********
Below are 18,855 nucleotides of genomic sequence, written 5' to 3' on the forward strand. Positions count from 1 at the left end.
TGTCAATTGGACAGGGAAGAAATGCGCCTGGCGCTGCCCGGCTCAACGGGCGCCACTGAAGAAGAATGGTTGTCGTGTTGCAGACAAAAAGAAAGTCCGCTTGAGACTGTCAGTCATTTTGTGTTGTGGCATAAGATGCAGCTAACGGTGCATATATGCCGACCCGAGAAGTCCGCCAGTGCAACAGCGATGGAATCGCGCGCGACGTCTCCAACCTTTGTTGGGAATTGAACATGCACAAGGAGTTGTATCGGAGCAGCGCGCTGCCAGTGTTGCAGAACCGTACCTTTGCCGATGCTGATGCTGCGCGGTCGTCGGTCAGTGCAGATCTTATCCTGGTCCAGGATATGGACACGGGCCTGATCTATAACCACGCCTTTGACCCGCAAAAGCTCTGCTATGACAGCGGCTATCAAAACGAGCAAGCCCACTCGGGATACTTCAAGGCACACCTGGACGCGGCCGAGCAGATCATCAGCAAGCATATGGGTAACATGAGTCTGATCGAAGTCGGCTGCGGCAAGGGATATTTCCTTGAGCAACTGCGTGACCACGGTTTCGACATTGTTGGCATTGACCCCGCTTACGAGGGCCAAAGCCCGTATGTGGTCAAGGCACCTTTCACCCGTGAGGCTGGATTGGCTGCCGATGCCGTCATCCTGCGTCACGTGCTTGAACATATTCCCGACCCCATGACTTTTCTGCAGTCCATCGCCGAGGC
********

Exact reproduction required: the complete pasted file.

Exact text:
Below are 18,855 nucleotides of genomic sequence, written 5' to 3' on the forward strand. Positions count from 1 at the left end.
TGTCAATTGGACAGGGAAGAAATGCGCCTGGCGCTGCCCGGCTCAACGGGCGCCACTGAAGAAGAATGGTTGTCGTGTTGCAGACAAAAAGAAAGTCCGCTTGAGACTGTCAGTCATTTTGTGTTGTGGCATAAGATGCAGCTAACGGTGCATATATGCCGACCCGAGAAGTCCGCCAGTGCAACAGCGATGGAATCGCGCGCGACGTCTCCAACCTTTGTTGGGAATTGAACATGCACAAGGAGTTGTATCGGAGCAGCGCGCTGCCAGTGTTGCAGAACCGTACCTTTGCCGATGCTGATGCTGCGCGGTCGTCGGTCAGTGCAGATCTTATCCTGGTCCAGGATATGGACACGGGCCTGATCTATAACCACGCCTTTGACCCGCAAAAGCTCTGCTATGACAGCGGCTATCAAAACGAGCAAGCCCACTCGGGATACTTCAAGGCACACCTGGACGCGGCCGAGCAGATCATCAGCAAGCATATGGGTAACATGAGTCTGATCGAAGTCGGCTGCGGCAAGGGATATTTCCTTGAGCAACTGCGTGACCACGGTTTCGACATTGTTGGCATTGACCCCGCTTACGAGGGCCAAAGCCCGTATGTGGTCAAGGCACCTTTCACCCGTGAGGCTGGATTGGCTGCCGATGCCGTCATCCTGCGTCACGTGCTTGAACATATTCCCGACCCCATGACTTTTCTGCAGTCCATCGCCGAGGC